Why South Carolina matters in the 2016 election

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(CNN) – South Carolina hosts the “first in the south” primary with republicans voting February 20th, democrats a week later.  Known for its beaches and barbecue the Palmetto state is a republican stronghold.

Almost three-quarters of voters described themselves as somewhat or very conservative in the state’s last GOP primary and nearly as many, 65 percent, said they were born-again or evangelical Christians. And about a quarter said they were active or former military.

South Carolina is more diverse than Iowa and New Hampshire, with a sizable African-American community — the vast majority of them, democrats.

You may recall South Carolina governor Nikki Haley, a rising star in the republican party made headlines last summer when she ordered the removal of the confederate flag from the statehouse in Columbia.

South Carolina is also known for some political “dirty tricks” in past primaries.  In 2000 telephone pollsters implied Senator John McCain had fathered an illegitimate black child.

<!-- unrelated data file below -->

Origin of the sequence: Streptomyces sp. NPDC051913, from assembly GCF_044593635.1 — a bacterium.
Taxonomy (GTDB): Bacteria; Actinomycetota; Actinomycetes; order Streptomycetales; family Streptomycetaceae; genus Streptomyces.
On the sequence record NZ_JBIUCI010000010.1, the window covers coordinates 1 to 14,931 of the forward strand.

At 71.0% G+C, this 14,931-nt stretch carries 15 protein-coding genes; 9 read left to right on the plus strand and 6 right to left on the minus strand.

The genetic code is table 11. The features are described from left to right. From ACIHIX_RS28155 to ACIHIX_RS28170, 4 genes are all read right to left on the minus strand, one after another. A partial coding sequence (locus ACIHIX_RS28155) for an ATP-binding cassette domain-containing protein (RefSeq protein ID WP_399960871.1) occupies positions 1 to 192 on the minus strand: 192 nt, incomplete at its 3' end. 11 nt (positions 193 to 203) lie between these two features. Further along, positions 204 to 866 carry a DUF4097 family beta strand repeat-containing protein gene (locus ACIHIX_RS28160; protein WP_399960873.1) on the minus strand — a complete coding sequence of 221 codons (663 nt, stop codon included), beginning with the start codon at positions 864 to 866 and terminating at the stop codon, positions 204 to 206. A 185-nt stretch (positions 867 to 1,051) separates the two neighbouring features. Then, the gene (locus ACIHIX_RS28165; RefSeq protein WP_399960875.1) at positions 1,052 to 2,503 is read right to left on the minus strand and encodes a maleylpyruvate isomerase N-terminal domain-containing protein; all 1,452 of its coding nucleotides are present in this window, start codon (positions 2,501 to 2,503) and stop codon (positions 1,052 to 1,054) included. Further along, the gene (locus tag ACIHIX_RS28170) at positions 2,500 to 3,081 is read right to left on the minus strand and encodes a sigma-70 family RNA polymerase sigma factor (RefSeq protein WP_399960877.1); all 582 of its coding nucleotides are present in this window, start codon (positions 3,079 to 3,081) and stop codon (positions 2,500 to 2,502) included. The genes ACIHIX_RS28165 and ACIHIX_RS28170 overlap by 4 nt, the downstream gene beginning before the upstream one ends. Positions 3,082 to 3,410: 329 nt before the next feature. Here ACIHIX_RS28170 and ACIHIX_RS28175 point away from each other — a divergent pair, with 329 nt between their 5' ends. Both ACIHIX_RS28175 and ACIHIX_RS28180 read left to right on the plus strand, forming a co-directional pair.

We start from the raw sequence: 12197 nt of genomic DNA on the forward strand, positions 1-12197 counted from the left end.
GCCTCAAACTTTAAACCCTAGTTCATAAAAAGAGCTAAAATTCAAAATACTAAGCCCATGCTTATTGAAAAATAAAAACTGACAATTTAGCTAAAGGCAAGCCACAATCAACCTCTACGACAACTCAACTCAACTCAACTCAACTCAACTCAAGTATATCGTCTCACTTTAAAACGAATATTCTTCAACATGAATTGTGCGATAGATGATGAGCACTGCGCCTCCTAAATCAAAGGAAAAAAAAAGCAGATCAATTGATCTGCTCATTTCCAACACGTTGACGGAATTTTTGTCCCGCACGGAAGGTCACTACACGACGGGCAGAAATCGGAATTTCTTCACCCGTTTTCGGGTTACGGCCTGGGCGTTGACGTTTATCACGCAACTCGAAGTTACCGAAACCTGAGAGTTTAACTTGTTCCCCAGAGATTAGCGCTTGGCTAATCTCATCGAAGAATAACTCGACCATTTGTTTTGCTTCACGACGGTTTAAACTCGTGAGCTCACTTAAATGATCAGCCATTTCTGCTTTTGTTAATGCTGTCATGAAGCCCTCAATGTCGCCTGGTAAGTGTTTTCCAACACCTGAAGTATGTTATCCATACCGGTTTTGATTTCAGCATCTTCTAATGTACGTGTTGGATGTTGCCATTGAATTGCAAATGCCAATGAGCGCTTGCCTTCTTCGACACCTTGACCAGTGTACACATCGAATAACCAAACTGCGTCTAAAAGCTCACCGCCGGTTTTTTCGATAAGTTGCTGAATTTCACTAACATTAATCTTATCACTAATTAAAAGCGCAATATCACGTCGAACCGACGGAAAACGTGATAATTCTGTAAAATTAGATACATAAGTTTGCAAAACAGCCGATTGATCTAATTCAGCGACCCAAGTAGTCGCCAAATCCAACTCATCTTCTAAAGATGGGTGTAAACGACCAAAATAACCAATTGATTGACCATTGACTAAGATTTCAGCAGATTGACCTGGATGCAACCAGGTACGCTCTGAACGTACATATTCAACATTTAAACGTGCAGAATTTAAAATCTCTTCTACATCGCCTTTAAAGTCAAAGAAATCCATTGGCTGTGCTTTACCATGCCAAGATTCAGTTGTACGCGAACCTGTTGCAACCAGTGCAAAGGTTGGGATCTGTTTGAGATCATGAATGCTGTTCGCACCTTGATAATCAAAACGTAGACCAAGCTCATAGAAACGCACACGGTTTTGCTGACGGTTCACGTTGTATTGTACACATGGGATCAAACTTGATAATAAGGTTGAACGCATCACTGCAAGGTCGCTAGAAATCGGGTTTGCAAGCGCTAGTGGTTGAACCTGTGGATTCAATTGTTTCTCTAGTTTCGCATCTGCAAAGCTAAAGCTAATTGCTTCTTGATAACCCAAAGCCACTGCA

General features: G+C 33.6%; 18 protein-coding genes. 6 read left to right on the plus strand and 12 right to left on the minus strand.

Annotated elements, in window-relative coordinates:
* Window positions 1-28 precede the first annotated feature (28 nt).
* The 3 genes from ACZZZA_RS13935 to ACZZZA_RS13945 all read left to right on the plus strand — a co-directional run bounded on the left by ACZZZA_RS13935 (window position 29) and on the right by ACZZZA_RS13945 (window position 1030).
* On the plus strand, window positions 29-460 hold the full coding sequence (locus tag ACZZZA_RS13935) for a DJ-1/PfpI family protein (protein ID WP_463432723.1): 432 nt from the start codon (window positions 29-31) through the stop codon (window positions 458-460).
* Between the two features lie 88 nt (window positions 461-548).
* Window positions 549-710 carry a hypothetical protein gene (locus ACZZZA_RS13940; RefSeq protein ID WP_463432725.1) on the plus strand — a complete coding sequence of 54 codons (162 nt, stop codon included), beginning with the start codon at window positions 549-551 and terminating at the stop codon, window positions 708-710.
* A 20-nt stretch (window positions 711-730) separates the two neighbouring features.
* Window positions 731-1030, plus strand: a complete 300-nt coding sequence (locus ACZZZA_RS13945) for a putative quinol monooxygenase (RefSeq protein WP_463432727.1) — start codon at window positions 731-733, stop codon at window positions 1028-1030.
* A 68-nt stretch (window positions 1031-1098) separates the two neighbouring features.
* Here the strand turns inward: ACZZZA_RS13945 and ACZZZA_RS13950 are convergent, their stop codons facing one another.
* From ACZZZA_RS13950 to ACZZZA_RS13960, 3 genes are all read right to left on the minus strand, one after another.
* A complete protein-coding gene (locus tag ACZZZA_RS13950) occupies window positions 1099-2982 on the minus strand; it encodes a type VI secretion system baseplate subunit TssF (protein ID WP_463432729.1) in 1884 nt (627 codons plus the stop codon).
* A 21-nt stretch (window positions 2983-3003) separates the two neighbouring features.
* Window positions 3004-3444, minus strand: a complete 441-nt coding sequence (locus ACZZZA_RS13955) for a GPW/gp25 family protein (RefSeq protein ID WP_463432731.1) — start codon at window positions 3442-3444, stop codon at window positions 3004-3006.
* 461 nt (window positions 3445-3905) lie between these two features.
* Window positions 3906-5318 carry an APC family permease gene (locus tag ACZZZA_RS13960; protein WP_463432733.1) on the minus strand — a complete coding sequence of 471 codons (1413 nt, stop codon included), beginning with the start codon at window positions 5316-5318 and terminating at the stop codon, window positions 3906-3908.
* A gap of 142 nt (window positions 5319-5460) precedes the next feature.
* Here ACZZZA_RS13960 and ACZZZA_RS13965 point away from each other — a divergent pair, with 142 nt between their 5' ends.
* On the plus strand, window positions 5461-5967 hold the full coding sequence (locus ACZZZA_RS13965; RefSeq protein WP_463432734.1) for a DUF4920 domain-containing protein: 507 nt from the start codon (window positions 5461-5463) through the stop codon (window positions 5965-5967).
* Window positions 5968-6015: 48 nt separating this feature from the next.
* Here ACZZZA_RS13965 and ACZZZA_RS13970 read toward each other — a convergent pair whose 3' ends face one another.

In 2007 voters received a fake Christmas card claiming to be from Mitt Romney, suggesting the Mormon candidate favored polygamy.

This year a Charleston newspaper has an app asking its readers to report any “questionable campaign activity.”

The state has a history of picking a winner.  In five of the last six elections the winner of the South Carolina primary went on to win the GOP nomination.

The last three presidents, Obama, Bush and Clinton, all lost New Hampshire, but won South Carolina the year they were first elected.

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